A Compelling Debut Novel by Abigail Wilson

I always enjoy reading a new author’s debut novel, especially one that catches my attention with a unique premise or interesting setting. It is like discovering a hidden treasure of story-telling talent! A new release from Thomas Nelson is the gripping debut novel of Abigail Wilson, and is entitled “In the Shadow of Croft Towers”. With secrets abounding in this Regency England novel, it will undoubtedly keep you reading long into the night.

This book is unexpected in many ways, from the mysterious and original writing style to the unorthodox characters to the surprising bits of humor that made me laugh out loud. The main premise of the story is about uncovering the numerous hidden secrets that lay like a tangled web over Croft Towers, and which Sybil Delafield finds herself squarely in the middle of when she arrives at her new position as companion to an elderly woman. This makes for a thrilling story that, while sometimes a bit predictable in minor details, is ultimately a shocking surprise.

I first noticed “In the Shadow of Croft Towers” because it sounded like a similar story to Joanna Davidson Politano’s “A Rumored Fortune”, which was my favorite novel of 2018. While it definitely did contain many similar elements – such as a historic British setting and an atmospheric, gothic-type mystery – it was also very different in one significant way. . . “In the Shadow of Croft Towers” contained not a trace of Christianity, not a mention of a prayer, not anything that pointed to a specific belief in God. Because it was published by a well-known Christian publishing company, I fully expected the themes of the book to reflect faith in the Lord to at least some degree, and without this element (which I consider very important) the book sort of seemed to fall flat.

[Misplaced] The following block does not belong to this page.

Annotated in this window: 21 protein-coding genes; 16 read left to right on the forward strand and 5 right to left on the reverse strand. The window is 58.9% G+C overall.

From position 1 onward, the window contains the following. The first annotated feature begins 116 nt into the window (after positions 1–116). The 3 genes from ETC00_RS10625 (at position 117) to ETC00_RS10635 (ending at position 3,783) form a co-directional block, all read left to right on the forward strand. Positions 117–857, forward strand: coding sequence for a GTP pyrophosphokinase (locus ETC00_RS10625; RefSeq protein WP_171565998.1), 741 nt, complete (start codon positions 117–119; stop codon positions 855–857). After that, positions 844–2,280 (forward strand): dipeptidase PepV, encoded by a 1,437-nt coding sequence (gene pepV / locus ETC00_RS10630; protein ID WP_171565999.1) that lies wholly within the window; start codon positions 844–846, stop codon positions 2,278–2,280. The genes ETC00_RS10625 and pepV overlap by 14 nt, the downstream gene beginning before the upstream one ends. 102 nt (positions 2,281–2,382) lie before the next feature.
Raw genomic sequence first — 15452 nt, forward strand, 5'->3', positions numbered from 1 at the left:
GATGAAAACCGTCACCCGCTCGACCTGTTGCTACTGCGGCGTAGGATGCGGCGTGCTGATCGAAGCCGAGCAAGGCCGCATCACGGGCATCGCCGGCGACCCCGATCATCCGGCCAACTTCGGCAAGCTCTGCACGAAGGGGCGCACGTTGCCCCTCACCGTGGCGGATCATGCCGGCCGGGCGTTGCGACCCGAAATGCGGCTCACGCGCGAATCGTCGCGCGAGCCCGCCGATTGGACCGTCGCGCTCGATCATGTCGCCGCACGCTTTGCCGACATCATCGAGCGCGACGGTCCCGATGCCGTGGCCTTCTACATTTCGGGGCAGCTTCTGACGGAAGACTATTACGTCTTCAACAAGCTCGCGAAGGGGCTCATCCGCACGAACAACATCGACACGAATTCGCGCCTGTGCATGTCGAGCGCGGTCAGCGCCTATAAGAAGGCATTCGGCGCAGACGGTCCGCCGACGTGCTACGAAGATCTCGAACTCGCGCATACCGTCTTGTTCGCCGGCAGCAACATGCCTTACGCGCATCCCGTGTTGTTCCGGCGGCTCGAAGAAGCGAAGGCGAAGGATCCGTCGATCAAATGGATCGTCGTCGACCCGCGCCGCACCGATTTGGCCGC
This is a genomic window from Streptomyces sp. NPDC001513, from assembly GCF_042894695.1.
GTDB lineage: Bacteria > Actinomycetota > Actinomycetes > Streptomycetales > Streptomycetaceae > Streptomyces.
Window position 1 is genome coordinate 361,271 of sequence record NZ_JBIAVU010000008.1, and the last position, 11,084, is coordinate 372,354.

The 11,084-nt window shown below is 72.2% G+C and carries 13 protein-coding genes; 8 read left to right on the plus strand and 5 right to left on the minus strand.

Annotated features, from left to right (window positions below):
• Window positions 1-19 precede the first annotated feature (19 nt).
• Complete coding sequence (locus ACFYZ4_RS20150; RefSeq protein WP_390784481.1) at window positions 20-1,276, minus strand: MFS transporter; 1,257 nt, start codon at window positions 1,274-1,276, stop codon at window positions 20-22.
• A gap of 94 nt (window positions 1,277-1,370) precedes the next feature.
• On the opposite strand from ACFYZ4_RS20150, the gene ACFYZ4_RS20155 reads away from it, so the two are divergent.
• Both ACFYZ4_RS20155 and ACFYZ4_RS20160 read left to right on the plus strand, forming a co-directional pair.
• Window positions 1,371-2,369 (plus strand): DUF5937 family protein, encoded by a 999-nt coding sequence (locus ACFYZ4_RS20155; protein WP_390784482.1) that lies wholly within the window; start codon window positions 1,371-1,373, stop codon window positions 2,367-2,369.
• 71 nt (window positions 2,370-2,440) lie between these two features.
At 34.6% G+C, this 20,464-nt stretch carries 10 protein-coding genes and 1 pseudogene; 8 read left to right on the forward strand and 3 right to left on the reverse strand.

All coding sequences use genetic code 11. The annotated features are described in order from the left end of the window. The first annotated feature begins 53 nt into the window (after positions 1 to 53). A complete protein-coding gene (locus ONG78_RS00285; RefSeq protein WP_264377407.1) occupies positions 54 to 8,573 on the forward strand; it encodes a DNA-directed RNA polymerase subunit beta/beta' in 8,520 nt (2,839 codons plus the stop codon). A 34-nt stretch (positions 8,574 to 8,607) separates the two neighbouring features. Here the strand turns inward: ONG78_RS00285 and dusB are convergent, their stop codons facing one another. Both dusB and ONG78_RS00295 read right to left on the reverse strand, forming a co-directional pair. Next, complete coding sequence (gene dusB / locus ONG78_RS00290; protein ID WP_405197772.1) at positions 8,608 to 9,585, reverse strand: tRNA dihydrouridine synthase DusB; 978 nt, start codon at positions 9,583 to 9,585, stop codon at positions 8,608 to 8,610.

Certainly I don’t mean to imply that “In the Shadow of Croft Towers” was not still a very enjoyable and compelling story, but without the redeeming themes of faith, I found it to be rather dark and without the hope of a true Christian novel, even though it was still mostly ‘clean’. Would I still recommend this story to other readers? Yes, I would, because the story is a good one, but I would be sure to add that it does not contain the inspiration that a true work of Christian Historical Fiction should.

I received this book free from the publisher through the BookLook Bloggers program. I was not required to write a positive review. The opinions I have expressed are my own.

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